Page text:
Friday, August 31, 2012

New York State of Mind

The positive and negative components of legacy vs. new media is a topic of frequent discussion in my graduate journalism courses. How we report the news and how the public consumes our material has been completely revolutionized by technology. Journalism is a completely different field than it was even 10 years ago.

Two plagiarism cases surfaced in the news media earlier this month. The following articles, particularly the one by David Carr, use the aforementioned plagiarism cases to provide an intuitive, new perspective on the changing landscape of journalism and its effect on the quality of writing and reporting that's produced.

Journalists Dancing on the Edge of Truth by David Carr, The New York Times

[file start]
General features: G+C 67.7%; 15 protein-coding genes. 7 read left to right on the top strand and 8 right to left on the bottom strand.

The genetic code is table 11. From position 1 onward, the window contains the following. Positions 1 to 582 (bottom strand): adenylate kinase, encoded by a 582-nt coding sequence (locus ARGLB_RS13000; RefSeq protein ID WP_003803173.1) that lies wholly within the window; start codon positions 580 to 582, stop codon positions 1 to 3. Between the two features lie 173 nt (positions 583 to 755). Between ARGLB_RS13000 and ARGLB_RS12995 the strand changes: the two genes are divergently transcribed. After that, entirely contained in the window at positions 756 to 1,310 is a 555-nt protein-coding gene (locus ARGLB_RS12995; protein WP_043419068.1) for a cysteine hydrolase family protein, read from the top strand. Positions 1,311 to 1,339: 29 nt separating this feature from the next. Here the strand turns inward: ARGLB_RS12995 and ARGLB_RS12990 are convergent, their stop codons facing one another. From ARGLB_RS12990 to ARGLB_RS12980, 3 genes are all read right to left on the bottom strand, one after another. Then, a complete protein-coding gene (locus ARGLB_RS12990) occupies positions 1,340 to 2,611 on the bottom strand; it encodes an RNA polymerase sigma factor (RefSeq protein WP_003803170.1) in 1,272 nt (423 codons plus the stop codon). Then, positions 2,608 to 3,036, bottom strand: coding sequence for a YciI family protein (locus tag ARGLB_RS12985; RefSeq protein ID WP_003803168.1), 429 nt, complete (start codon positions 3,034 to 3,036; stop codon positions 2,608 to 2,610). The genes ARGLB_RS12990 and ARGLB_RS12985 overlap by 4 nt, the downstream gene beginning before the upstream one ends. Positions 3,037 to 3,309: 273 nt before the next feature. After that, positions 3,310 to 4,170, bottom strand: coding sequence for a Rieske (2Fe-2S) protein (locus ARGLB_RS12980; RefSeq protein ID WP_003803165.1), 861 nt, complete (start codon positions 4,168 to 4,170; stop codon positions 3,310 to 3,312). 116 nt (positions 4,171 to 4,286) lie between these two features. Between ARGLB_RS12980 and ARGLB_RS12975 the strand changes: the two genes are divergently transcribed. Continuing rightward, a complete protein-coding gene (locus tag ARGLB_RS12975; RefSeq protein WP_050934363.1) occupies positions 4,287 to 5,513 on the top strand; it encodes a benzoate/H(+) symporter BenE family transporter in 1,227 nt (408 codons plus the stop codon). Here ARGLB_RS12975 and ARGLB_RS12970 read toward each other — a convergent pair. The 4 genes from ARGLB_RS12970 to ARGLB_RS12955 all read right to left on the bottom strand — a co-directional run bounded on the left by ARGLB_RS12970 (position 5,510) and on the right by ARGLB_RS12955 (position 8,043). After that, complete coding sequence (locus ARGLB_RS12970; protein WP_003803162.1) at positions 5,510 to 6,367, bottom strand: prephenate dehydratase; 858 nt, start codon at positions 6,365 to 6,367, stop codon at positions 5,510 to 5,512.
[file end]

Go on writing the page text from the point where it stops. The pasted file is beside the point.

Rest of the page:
"It may not have made a difference: journalists are tasked as seekers of truth. Fabulists find the truth quotidian and boring, insufficient to convey them to the renown they seek."

A Scandal Threatens Zakaria's Image as a Media Star by Christine Haughney, The New York Times
"Not that long ago, getting a column in Time would have been the pinnacle of a journalist’s career. But expectations and opportunities have grown in the last few years. Many writers now market themselves as separate brands, and their journalism works largely as a promotion for more lucrative endeavors like writing books and public speaking."

photo by sophie takes pictures

1 comment:

  1. I am going to love this series! Its such a refreshing change to normal posts I have been reading:)